The lube & oil change place put the wrong viscosity oil in. Do I need to change it immediately?

Dear Car Talk

Dear Car Talk | Dec 01, 1999

Dear Tom and Ray:

I reverently brought my 1993 Mazda Miata to one of those quick-change lube places. Though they changed my oil in a jiffy, when I got home I noticed that the little
window sticker said 20w-50 instead of the usual 10w-30. Should I go back and have them drain and refill it with the usual, or is the thicker stuff OK to keep in there for
the next few thousand miles? I live in Los Angeles. -- Dave

TOM: You're probably OK with 20w-50 in Los Angeles. If you lived in Anchorage, I'd tell you to march right back. On the other hand, if you lived in Anchorage, you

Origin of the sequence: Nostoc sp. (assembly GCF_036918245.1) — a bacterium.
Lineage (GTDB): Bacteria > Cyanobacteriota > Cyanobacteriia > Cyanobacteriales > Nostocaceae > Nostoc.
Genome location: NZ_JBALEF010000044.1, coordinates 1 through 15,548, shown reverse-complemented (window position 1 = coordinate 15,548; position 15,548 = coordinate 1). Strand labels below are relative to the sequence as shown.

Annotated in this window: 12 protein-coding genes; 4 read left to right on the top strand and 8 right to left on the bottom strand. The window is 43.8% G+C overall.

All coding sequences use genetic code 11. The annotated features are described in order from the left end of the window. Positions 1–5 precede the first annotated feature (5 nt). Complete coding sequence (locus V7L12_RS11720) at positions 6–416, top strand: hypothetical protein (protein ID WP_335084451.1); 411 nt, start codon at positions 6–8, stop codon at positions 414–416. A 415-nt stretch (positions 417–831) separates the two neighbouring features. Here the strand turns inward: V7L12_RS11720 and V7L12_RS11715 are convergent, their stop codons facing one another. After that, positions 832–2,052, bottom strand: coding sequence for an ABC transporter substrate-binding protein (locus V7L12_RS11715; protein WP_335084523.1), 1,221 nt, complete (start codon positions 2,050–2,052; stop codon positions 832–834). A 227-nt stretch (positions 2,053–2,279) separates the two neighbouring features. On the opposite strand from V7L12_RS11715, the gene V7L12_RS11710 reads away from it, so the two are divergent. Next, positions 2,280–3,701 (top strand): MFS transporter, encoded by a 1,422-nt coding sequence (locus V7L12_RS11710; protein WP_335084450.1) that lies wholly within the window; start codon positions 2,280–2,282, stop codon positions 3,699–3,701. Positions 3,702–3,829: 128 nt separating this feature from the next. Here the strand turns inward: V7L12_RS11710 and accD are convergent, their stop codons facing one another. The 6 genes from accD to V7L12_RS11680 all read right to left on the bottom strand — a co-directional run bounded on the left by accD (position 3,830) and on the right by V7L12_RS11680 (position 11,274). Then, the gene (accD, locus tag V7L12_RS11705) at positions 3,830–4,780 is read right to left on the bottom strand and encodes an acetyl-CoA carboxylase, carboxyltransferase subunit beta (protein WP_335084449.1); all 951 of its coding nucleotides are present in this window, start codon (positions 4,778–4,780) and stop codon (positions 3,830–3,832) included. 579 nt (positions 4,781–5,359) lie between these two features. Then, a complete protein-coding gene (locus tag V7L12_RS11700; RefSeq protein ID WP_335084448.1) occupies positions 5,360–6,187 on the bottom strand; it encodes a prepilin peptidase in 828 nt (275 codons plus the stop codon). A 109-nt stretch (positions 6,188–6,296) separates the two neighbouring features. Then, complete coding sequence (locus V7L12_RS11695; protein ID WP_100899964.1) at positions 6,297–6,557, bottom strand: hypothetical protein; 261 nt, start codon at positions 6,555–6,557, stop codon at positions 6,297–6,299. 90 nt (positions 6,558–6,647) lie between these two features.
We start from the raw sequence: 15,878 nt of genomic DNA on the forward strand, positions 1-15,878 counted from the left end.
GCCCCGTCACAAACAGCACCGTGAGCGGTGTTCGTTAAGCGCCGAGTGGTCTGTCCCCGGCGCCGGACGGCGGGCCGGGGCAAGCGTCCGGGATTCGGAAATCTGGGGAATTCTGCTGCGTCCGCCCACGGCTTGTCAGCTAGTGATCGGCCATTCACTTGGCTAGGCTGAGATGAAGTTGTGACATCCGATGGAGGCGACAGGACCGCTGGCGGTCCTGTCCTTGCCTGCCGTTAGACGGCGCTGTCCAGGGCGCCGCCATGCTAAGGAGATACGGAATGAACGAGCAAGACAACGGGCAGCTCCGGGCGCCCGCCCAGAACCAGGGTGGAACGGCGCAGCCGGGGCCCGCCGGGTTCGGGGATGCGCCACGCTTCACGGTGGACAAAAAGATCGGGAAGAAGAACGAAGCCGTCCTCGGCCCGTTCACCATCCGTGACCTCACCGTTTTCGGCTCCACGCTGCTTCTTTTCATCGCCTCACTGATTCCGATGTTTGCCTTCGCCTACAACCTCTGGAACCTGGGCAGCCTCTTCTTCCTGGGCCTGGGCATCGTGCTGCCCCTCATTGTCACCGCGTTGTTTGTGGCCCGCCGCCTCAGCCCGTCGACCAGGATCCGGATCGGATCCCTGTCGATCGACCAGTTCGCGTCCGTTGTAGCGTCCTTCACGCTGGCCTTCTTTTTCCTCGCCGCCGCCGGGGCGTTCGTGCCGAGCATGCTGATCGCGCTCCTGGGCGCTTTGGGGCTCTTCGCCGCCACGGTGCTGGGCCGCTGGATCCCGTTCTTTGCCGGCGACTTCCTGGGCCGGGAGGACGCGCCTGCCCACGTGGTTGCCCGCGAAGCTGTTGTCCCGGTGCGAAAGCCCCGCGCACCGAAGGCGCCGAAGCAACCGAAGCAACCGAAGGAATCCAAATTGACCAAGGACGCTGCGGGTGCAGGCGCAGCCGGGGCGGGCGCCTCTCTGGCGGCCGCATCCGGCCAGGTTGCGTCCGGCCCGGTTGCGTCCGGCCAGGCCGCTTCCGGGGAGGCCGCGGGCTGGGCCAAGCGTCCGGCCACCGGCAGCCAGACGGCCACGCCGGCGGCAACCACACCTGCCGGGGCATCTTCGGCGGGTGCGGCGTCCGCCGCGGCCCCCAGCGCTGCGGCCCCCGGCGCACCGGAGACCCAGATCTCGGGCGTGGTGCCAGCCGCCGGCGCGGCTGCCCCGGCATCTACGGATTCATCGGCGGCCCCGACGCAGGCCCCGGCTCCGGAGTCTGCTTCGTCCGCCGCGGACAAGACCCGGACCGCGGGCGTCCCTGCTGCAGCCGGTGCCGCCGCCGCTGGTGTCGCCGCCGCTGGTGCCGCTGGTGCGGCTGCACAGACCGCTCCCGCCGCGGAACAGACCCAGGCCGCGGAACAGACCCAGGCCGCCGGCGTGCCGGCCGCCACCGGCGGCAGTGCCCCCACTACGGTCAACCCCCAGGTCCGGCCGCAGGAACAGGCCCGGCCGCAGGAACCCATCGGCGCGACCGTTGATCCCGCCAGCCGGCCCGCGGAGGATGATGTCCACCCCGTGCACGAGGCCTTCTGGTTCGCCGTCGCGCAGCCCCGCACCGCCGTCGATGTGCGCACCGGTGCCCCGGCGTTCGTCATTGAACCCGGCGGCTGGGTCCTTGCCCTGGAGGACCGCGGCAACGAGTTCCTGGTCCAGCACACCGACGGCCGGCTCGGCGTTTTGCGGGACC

probably wouldn't be driving a Miata!

RAY: 20W-50 is a thicker viscosity oil. It's designed for hotter climates, severe duty -- or sometimes as a last resort for junk boxes that are burning the thinner oil at an
unacceptable rate.

TOM: But in my experience, the only effect it will have is on your fuel economy. Since the oil is thicker, it takes a little more energy to move the engine parts around,
and your mileage may drop by a fraction.

RAY: But mechanically, it shouldn't cause you any problem. In the future, you might want to let them know at the outset that you want 10w-30 (actually, most newer
cars call for 5w-30, so check your owner's manual). And let them unload the 60,000 gallons of 20w-50 they got on sale on somebody else.

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